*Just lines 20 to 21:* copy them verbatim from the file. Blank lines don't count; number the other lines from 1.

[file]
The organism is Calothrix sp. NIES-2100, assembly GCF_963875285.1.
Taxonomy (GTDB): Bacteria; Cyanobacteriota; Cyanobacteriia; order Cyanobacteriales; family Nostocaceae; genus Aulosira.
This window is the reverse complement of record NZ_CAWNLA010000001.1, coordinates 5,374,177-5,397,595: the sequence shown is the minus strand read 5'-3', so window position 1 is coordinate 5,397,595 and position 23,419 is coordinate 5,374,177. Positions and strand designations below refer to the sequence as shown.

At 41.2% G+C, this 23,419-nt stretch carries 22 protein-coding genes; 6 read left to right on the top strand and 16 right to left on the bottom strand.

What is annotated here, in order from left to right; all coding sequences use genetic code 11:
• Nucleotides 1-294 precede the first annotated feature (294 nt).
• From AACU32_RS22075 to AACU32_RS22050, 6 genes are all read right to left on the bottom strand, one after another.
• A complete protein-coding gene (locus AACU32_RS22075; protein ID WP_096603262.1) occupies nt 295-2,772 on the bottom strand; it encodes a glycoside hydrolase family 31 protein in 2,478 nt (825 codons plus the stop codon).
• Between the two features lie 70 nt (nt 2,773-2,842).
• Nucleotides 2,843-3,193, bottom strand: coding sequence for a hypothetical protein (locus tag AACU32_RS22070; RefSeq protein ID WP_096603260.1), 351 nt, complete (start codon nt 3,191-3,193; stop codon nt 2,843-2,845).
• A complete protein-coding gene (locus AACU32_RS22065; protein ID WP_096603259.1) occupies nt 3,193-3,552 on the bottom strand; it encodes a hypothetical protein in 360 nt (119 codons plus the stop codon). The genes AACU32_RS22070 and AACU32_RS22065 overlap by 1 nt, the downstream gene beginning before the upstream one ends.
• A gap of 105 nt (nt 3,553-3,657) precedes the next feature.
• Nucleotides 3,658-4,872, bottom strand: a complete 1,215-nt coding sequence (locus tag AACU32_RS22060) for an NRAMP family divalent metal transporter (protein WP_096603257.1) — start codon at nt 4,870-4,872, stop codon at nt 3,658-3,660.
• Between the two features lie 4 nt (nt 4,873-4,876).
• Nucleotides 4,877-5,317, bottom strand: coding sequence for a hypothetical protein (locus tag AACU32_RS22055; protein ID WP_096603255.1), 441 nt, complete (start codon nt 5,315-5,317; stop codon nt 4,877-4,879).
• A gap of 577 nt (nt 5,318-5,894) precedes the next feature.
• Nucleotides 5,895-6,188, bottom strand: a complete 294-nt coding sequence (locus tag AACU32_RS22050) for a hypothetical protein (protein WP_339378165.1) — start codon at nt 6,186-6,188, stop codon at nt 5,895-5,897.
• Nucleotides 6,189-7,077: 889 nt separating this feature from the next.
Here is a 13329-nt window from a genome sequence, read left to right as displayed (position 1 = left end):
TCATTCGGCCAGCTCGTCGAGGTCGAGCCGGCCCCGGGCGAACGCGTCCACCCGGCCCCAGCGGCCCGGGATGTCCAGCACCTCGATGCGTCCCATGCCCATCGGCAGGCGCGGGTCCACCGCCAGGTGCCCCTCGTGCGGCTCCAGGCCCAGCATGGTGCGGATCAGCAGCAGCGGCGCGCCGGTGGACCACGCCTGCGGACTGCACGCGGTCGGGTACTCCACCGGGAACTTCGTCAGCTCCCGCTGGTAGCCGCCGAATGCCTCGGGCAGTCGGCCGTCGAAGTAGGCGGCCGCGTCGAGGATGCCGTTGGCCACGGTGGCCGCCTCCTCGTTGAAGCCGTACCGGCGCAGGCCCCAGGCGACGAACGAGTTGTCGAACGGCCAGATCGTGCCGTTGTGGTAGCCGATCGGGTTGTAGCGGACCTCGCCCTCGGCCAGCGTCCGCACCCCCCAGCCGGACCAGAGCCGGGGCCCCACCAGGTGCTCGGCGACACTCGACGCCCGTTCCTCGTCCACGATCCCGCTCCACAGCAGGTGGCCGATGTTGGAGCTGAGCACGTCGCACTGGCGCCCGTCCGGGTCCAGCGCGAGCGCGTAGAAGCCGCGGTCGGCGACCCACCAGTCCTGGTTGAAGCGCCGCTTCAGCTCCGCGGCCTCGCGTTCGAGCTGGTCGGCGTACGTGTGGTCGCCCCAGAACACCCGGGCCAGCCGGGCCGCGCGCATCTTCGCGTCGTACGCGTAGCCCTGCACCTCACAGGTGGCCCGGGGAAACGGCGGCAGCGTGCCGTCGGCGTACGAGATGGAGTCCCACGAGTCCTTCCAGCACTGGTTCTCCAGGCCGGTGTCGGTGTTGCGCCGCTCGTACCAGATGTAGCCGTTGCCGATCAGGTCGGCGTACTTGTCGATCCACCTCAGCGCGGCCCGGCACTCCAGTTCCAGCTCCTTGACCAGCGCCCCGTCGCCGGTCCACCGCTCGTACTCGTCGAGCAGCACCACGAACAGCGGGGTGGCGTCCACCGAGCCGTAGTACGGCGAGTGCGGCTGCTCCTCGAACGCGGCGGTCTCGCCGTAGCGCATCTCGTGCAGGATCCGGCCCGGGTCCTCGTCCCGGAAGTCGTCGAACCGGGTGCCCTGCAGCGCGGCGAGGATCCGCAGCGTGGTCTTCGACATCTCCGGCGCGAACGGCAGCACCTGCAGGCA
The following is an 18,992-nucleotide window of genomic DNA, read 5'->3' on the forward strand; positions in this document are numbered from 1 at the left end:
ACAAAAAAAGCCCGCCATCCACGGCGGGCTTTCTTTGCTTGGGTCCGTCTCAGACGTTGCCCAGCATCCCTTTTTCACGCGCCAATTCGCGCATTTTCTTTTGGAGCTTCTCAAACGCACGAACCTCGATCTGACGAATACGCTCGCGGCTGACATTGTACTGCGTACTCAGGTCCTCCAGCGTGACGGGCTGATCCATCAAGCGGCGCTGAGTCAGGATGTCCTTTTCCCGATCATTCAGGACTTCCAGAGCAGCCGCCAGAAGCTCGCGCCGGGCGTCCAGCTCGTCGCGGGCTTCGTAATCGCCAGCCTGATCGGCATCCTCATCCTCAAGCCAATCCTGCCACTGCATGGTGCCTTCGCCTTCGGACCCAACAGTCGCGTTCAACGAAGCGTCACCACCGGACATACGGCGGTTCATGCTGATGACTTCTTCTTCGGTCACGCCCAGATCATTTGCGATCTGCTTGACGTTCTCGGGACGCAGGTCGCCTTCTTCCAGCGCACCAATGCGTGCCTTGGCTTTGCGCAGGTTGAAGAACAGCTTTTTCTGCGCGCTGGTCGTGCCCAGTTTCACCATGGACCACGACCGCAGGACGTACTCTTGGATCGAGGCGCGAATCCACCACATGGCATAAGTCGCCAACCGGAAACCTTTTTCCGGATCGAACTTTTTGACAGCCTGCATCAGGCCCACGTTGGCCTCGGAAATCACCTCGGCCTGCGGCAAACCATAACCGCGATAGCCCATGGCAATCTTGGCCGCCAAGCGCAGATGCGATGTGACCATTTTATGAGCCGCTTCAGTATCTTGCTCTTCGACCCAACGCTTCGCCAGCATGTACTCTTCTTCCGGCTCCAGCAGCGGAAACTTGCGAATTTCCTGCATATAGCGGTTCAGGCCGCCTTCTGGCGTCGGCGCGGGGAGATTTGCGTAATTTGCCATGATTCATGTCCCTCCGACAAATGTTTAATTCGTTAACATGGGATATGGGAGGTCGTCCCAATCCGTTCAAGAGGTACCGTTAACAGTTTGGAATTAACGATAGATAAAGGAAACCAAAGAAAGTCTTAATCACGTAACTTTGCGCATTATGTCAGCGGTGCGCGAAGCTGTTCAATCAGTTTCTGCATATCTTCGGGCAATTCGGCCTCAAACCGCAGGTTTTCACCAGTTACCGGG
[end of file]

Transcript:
TCATTCGGCCAGCTCGTCGAGGTCGAGCCGGCCCCGGGCGAACGCGTCCACCCGGCCCCAGCGGCCCGGGATGTCCAGCACCTCGATGCGTCCCATGCCCATCGGCAGGCGCGGGTCCACCGCCAGGTGCCCCTCGTGCGGCTCCAGGCCCAGCATGGTGCGGATCAGCAGCAGCGGCGCGCCGGTGGACCACGCCTGCGGACTGCACGCGGTCGGGTACTCCACCGGGAACTTCGTCAGCTCCCGCTGGTAGCCGCCGAATGCCTCGGGCAGTCGGCCGTCGAAGTAGGCGGCCGCGTCGAGGATGCCGTTGGCCACGGTGGCCGCCTCCTCGTTGAAGCCGTACCGGCGCAGGCCCCAGGCGACGAACGAGTTGTCGAACGGCCAGATCGTGCCGTTGTGGTAGCCGATCGGGTTGTAGCGGACCTCGCCCTCGGCCAGCGTCCGCACCCCCCAGCCGGACCAGAGCCGGGGCCCCACCAGGTGCTCGGCGACACTCGACGCCCGTTCCTCGTCCACGATCCCGCTCCACAGCAGGTGGCCGATGTTGGAGCTGAGCACGTCGCACTGGCGCCCGTCCGGGTCCAGCGCGAGCGCGTAGAAGCCGCGGTCGGCGACCCACCAGTCCTGGTTGAAGCGCCGCTTCAGCTCCGCGGCCTCGCGTTCGAGCTGGTCGGCGTACGTGTGGTCGCCCCAGAACACCCGGGCCAGCCGGGCCGCGCGCATCTTCGCGTCGTACGCGTAGCCCTGCACCTCACAGGTGGCCCGGGGAAACGGCGGCAGCGTGCCGTCGGCGTACGAGATGGAGTCCCACGAGTCCTTCCAGCACTGGTTCTCCAGGCCGGTGTCGGTGTTGCGCCGCTCGTACCAGATGTAGCCGTTGCCGATCAGGTCGGCGTACTTGTCGATCCACCTCAGCGCGGCCCGGCACTCCAGTTCCAGCTCCTTGACCAGCGCCCCGTCGCCGGTCCACCGCTCGTACTCGTCGAGCAGCACCACGAACAGCGGGGTGGCGTCCACCGAGCCGTAGTACGGCGAGTGCGGCTGCTCCTCGAACGCGGCGGTCTCGCCGTAGCGCATCTCGTGCAGGATCCGGCCCGGGTCCTCGTCCCGGAAGTCGTCGAACCGGGTGCCCTGCAGCGCGGCGAGGATCCGCAGCGTGGTCTTCGACATCTCCGGCGCGAACGGCAGCACCTGCAGGCA
The following is an 18,992-nucleotide window of genomic DNA, read 5'->3' on the forward strand; positions in this document are numbered from 1 at the left end: